1
$\begingroup$

I am following Pattern recognition and machine learning by Byshop and I was trying to derive myself the predictive distribution resulting from a new data point. For the sake of clarity I post the piece of text in question: enter image description here

where $w$ are the parameters of the model treated as a random variable since we are in the Bayesian setting.

Anyhow I was trying to derive this myself and what I would do is

$$p(t|x, \textbf{x}, \textbf{t}) = \int p(t|x, \textbf{x}, \textbf{t},w) dw = \int \frac{p(t,x, \textbf{x}, \textbf{t},w)}{p(x, \textbf{x}, \textbf{t},w)} dw = \dots$$

And then I am unsure how to proceed. How could this be done?

EDIT: I was trying to apply Bayes rule with multiple conditions as shown here but to no avail.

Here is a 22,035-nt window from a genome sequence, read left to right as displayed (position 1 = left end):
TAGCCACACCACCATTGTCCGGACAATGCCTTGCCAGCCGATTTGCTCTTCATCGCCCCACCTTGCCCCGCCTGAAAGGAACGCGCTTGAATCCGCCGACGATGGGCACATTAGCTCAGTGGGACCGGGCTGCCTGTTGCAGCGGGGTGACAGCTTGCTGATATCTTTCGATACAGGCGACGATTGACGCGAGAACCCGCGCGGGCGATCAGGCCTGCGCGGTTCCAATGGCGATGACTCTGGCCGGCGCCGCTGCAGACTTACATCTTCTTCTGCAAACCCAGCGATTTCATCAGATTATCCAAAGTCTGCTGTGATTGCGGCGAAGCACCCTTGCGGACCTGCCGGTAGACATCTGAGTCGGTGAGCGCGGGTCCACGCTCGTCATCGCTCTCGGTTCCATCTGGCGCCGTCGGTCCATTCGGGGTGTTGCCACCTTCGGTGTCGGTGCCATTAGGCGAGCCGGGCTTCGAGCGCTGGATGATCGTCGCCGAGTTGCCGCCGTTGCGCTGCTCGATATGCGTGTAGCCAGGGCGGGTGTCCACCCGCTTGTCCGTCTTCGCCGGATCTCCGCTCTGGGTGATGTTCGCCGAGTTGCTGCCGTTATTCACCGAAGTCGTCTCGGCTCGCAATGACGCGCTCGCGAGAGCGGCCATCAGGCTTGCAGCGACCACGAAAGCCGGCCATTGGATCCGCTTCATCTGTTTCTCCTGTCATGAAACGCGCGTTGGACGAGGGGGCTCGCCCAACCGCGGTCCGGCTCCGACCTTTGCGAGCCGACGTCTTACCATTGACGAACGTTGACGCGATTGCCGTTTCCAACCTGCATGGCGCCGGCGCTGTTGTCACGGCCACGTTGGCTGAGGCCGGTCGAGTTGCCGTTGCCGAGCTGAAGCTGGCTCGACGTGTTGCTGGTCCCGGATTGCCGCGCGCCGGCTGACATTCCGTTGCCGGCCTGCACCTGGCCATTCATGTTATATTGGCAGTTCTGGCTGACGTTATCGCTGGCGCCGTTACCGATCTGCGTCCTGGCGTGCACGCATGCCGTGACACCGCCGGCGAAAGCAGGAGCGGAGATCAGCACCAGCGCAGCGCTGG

$\endgroup$
0
$\begingroup$

The problem is your first step. You need to marginalize out the "w" term, so you should be integrating the joint distribution of t and w over all w. It should be:

$p(t|x, \textbf{x}, \textbf{t}) = \int p(t, w|x, \textbf{x}, \textbf{t}) dw$

Then, you can use the conditional probability rule,

$\int p(t, w|x, \textbf{x}, \textbf{t}) dw = \int p(t|w, x, \textbf{x}, \textbf{t})p(w|x,\textbf{x},\textbf{t})dw$

Now, recognizing that $t$ does not depend on $\textbf{x}$ and $\textbf{t}$, and $w$ does not depend on $x$,

$\int p(t|w, x, \textbf{x}, \textbf{t})p(w|x,\textbf{x},\textbf{t})dw = \int p(t|w,x)p(w| \textbf{x}, \textbf{t})dw$

$\endgroup$

Your Answer

By clicking “Post Your Answer”, you agree to our terms of service, privacy policy and cookie policy

Not the answer you're looking for? Browse other questions tagged or ask your own question.